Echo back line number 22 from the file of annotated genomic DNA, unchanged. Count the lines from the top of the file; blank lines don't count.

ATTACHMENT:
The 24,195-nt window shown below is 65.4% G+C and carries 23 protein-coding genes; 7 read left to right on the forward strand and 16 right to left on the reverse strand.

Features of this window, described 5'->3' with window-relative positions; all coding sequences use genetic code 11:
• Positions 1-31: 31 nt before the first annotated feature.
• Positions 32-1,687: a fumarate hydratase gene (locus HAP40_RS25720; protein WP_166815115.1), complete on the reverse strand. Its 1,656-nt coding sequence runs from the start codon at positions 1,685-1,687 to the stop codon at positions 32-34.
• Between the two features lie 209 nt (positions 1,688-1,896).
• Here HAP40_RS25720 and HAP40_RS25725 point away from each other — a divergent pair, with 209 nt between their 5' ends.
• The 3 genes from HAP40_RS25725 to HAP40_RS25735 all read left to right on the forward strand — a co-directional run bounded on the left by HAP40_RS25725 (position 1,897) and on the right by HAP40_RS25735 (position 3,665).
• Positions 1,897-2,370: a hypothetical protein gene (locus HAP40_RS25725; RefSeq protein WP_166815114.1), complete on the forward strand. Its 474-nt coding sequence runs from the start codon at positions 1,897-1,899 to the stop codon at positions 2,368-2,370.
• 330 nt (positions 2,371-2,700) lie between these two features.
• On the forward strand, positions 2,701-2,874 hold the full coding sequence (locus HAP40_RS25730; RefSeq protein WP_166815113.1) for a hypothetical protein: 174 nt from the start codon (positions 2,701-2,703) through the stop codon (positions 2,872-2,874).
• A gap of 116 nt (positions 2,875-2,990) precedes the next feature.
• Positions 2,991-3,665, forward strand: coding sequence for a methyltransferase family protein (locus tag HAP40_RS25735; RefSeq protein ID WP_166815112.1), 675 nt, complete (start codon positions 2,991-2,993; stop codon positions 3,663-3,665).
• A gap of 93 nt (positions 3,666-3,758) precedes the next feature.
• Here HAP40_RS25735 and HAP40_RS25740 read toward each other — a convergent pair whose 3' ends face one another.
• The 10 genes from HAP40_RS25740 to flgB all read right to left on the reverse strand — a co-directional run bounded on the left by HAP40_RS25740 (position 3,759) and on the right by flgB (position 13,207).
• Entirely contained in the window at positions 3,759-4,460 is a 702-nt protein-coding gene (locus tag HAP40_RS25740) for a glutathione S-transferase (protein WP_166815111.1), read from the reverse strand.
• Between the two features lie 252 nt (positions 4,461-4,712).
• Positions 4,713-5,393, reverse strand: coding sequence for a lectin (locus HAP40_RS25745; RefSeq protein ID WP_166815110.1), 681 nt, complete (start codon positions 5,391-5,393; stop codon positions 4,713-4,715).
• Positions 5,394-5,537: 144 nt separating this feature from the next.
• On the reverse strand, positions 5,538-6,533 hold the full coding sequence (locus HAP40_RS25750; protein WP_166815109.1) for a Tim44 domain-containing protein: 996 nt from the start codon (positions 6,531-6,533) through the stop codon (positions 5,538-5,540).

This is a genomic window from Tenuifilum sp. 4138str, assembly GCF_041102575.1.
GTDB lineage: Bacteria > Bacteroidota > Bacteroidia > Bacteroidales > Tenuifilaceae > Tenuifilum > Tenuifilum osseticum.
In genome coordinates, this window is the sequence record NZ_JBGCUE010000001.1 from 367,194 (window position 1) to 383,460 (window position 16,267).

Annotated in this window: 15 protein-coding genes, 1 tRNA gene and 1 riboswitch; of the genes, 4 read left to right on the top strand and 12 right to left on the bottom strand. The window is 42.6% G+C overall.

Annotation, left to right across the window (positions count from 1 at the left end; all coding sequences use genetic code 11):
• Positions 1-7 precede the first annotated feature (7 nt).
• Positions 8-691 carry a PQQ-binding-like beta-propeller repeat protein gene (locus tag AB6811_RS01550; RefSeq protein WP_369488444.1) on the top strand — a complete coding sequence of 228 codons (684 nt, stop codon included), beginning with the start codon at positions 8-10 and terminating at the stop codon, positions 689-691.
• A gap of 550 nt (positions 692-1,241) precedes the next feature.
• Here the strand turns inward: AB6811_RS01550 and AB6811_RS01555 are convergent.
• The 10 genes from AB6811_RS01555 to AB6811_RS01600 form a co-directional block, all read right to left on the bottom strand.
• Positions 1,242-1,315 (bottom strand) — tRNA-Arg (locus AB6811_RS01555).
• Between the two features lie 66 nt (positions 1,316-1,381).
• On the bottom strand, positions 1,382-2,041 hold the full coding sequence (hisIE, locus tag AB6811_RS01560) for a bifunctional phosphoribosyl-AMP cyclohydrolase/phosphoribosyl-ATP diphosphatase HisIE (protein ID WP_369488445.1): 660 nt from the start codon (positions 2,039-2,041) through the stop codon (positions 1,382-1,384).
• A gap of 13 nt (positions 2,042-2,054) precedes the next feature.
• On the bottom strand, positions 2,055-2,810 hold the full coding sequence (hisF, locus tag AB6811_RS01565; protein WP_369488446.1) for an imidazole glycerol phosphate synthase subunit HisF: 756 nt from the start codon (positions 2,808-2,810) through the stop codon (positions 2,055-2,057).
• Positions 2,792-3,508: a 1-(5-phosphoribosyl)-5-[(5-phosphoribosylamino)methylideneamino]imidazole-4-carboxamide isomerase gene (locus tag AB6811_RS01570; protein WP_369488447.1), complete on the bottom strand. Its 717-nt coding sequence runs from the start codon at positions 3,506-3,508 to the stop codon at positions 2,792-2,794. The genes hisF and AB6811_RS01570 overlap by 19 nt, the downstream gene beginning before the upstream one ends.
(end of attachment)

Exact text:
GTDB lineage: Bacteria > Bacteroidota > Bacteroidia > Bacteroidales > Tenuifilaceae > Tenuifilum > Tenuifilum osseticum.